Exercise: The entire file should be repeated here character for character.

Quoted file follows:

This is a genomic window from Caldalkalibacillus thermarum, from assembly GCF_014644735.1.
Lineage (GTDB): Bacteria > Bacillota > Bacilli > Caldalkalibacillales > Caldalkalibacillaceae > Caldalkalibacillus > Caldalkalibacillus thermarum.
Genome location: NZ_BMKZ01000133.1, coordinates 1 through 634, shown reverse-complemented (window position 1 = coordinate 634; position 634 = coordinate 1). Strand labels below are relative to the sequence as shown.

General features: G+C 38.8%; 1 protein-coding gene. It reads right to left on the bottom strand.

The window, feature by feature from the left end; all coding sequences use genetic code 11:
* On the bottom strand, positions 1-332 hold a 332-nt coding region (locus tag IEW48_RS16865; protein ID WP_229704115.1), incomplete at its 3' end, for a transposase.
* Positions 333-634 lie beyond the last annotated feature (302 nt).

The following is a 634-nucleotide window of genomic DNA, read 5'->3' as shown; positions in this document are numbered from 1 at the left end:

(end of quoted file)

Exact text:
This is a genomic window from Caldalkalibacillus thermarum, from assembly GCF_014644735.1.
Lineage (GTDB): Bacteria > Bacillota > Bacilli > Caldalkalibacillales > Caldalkalibacillaceae > Caldalkalibacillus > Caldalkalibacillus thermarum.
Genome location: NZ_BMKZ01000133.1, coordinates 1 through 634, shown reverse-complemented (window position 1 = coordinate 634; position 634 = coordinate 1). Strand labels below are relative to the sequence as shown.

General features: G+C 38.8%; 1 protein-coding gene. It reads right to left on the bottom strand.

The window, feature by feature from the left end; all coding sequences use genetic code 11:
* On the bottom strand, positions 1-332 hold a 332-nt coding region (locus tag IEW48_RS16865; protein ID WP_229704115.1), incomplete at its 3' end, for a transposase.
* Positions 333-634 lie beyond the last annotated feature (302 nt).

The following is a 634-nucleotide window of genomic DNA, read 5'->3' as shown; positions in this document are numbered from 1 at the left end: